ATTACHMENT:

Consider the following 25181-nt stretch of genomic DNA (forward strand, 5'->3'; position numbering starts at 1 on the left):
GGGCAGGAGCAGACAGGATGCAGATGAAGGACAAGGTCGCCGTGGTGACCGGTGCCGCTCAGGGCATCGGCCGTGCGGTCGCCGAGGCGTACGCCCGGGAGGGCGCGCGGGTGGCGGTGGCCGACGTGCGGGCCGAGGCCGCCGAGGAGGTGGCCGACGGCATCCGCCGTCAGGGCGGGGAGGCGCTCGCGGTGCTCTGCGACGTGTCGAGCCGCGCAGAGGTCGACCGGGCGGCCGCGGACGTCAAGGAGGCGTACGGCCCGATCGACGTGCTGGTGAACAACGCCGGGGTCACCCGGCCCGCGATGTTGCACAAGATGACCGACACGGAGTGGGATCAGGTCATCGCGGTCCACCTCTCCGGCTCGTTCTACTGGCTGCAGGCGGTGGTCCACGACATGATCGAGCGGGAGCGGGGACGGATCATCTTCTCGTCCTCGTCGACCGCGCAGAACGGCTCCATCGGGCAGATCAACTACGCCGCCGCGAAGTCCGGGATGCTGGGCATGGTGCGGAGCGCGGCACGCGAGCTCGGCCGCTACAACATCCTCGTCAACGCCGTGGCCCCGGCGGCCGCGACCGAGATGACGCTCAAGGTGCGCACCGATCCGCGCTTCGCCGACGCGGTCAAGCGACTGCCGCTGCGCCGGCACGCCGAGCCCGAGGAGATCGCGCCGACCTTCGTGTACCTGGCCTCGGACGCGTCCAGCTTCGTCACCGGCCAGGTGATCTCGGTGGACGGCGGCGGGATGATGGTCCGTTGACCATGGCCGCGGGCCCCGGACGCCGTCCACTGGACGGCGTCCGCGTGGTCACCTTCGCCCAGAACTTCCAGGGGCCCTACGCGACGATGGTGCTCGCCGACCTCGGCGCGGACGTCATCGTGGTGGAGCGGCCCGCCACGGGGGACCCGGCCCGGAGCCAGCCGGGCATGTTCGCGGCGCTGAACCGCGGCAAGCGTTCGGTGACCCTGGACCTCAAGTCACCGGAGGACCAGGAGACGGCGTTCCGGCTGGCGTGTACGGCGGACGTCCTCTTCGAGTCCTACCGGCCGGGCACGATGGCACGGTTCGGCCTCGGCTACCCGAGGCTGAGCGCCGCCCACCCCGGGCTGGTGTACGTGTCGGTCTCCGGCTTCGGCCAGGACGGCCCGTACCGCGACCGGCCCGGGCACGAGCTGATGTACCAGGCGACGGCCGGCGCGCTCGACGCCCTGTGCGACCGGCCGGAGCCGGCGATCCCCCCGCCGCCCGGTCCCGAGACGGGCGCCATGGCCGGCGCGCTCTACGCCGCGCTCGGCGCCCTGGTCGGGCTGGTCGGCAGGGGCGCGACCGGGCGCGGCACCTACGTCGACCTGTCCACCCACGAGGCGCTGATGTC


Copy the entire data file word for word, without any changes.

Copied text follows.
Consider the following 25181-nt stretch of genomic DNA (forward strand, 5'->3'; position numbering starts at 1 on the left):
GGGCAGGAGCAGACAGGATGCAGATGAAGGACAAGGTCGCCGTGGTGACCGGTGCCGCTCAGGGCATCGGCCGTGCGGTCGCCGAGGCGTACGCCCGGGAGGGCGCGCGGGTGGCGGTGGCCGACGTGCGGGCCGAGGCCGCCGAGGAGGTGGCCGACGGCATCCGCCGTCAGGGCGGGGAGGCGCTCGCGGTGCTCTGCGACGTGTCGAGCCGCGCAGAGGTCGACCGGGCGGCCGCGGACGTCAAGGAGGCGTACGGCCCGATCGACGTGCTGGTGAACAACGCCGGGGTCACCCGGCCCGCGATGTTGCACAAGATGACCGACACGGAGTGGGATCAGGTCATCGCGGTCCACCTCTCCGGCTCGTTCTACTGGCTGCAGGCGGTGGTCCACGACATGATCGAGCGGGAGCGGGGACGGATCATCTTCTCGTCCTCGTCGACCGCGCAGAACGGCTCCATCGGGCAGATCAACTACGCCGCCGCGAAGTCCGGGATGCTGGGCATGGTGCGGAGCGCGGCACGCGAGCTCGGCCGCTACAACATCCTCGTCAACGCCGTGGCCCCGGCGGCCGCGACCGAGATGACGCTCAAGGTGCGCACCGATCCGCGCTTCGCCGACGCGGTCAAGCGACTGCCGCTGCGCCGGCACGCCGAGCCCGAGGAGATCGCGCCGACCTTCGTGTACCTGGCCTCGGACGCGTCCAGCTTCGTCACCGGCCAGGTGATCTCGGTGGACGGCGGCGGGATGATGGTCCGTTGACCATGGCCGCGGGCCCCGGACGCCGTCCACTGGACGGCGTCCGCGTGGTCACCTTCGCCCAGAACTTCCAGGGGCCCTACGCGACGATGGTGCTCGCCGACCTCGGCGCGGACGTCATCGTGGTGGAGCGGCCCGCCACGGGGGACCCGGCCCGGAGCCAGCCGGGCATGTTCGCGGCGCTGAACCGCGGCAAGCGTTCGGTGACCCTGGACCTCAAGTCACCGGAGGACCAGGAGACGGCGTTCCGGCTGGCGTGTACGGCGGACGTCCTCTTCGAGTCCTACCGGCCGGGCACGATGGCACGGTTCGGCCTCGGCTACCCGAGGCTGAGCGCCGCCCACCCCGGGCTGGTGTACGTGTCGGTCTCCGGCTTCGGCCAGGACGGCCCGTACCGCGACCGGCCCGGGCACGAGCTGATGTACCAGGCGACGGCCGGCGCGCTCGACGCCCTGTGCGACCGGCCGGAGCCGGCGATCCCCCCGCCGCCCGGTCCCGAGACGGGCGCCATGGCCGGCGCGCTCTACGCCGCGCTCGGCGCCCTGGTCGGGCTGGTCGGCAGGGGCGCGACCGGGCGCGGCACCTACGTCGACCTGTCCACCCACGAGGCGCTGATGTC